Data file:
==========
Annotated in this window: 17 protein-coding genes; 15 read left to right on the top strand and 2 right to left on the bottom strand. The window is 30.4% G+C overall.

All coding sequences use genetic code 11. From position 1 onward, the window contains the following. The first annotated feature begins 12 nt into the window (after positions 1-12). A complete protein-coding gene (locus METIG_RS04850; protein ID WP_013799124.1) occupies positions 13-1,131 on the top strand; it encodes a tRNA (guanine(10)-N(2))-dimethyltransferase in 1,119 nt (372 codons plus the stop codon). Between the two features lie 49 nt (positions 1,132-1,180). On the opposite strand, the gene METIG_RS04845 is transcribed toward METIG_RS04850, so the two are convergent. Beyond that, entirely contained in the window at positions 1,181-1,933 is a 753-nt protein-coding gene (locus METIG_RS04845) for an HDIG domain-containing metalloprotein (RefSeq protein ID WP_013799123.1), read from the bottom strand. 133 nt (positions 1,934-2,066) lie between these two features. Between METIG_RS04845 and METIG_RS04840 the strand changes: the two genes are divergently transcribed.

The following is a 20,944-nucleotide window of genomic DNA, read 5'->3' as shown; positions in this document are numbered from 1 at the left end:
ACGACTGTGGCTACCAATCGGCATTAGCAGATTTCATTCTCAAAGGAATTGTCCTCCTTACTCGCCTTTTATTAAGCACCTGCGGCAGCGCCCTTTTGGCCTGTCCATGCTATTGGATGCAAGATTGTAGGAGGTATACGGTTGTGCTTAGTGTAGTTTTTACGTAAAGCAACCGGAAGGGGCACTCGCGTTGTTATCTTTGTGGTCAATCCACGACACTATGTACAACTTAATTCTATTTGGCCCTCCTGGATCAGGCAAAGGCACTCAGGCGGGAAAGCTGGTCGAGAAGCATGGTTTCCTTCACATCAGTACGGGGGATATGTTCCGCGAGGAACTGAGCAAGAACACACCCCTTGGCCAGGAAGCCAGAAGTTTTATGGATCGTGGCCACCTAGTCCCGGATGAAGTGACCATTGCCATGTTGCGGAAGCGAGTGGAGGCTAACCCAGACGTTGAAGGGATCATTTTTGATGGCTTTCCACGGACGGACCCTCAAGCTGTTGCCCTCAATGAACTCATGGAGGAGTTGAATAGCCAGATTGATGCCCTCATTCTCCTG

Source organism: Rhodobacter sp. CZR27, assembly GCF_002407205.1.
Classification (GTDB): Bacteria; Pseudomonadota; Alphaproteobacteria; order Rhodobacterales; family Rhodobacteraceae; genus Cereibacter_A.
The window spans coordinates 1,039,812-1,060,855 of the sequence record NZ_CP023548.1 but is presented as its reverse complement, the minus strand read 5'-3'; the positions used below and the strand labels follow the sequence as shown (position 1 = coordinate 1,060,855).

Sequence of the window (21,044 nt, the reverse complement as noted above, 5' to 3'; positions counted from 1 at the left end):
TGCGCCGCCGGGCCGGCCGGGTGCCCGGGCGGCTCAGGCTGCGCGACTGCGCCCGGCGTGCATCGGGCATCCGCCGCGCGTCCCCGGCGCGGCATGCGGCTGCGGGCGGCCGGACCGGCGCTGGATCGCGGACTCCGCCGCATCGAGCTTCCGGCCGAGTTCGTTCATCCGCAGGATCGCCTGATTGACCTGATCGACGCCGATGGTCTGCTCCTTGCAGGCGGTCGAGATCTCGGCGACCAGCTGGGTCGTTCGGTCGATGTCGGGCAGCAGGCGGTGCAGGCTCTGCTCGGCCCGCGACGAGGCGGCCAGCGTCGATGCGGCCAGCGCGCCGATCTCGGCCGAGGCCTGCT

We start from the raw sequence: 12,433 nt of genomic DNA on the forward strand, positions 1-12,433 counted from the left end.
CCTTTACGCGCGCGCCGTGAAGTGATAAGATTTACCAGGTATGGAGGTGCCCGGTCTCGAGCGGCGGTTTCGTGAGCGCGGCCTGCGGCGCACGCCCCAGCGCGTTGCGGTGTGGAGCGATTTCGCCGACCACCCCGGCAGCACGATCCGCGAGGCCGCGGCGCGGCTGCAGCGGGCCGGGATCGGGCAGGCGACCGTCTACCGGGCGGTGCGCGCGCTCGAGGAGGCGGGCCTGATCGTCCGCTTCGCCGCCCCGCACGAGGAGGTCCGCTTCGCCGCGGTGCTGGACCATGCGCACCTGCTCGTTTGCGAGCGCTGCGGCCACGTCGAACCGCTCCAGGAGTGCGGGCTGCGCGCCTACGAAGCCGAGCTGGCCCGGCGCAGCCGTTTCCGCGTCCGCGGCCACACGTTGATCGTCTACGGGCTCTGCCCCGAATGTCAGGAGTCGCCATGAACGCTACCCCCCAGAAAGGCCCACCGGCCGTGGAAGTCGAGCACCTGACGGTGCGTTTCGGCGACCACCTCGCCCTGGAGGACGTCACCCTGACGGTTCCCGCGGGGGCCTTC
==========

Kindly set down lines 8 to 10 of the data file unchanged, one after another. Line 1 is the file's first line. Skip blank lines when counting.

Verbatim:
Sequence of the window (21,044 nt, the reverse complement as noted above, 5' to 3'; positions counted from 1 at the left end):
TGCGCCGCCGGGCCGGCCGGGTGCCCGGGCGGCTCAGGCTGCGCGACTGCGCCCGGCGTGCATCGGGCATCCGCCGCGCGTCCCCGGCGCGGCATGCGGCTGCGGGCGGCCGGACCGGCGCTGGATCGCGGACTCCGCCGCATCGAGCTTCCGGCCGAGTTCGTTCATCCGCAGGATCGCCTGATTGACCTGATCGACGCCGATGGTCTGCTCCTTGCAGGCGGTCGAGATCTCGGCGACCAGCTGGGTCGTTCGGTCGATGTCGGGCAGCAGGCGGTGCAGGCTCTGCTCGGCCCGCGACGAGGCGGCCAGCGTCGATGCGGCCAGCGCGCCGATCTCGGCCGAGGCCTGCT

We start from the raw sequence: 12,433 nt of genomic DNA on the forward strand, positions 1-12,433 counted from the left end.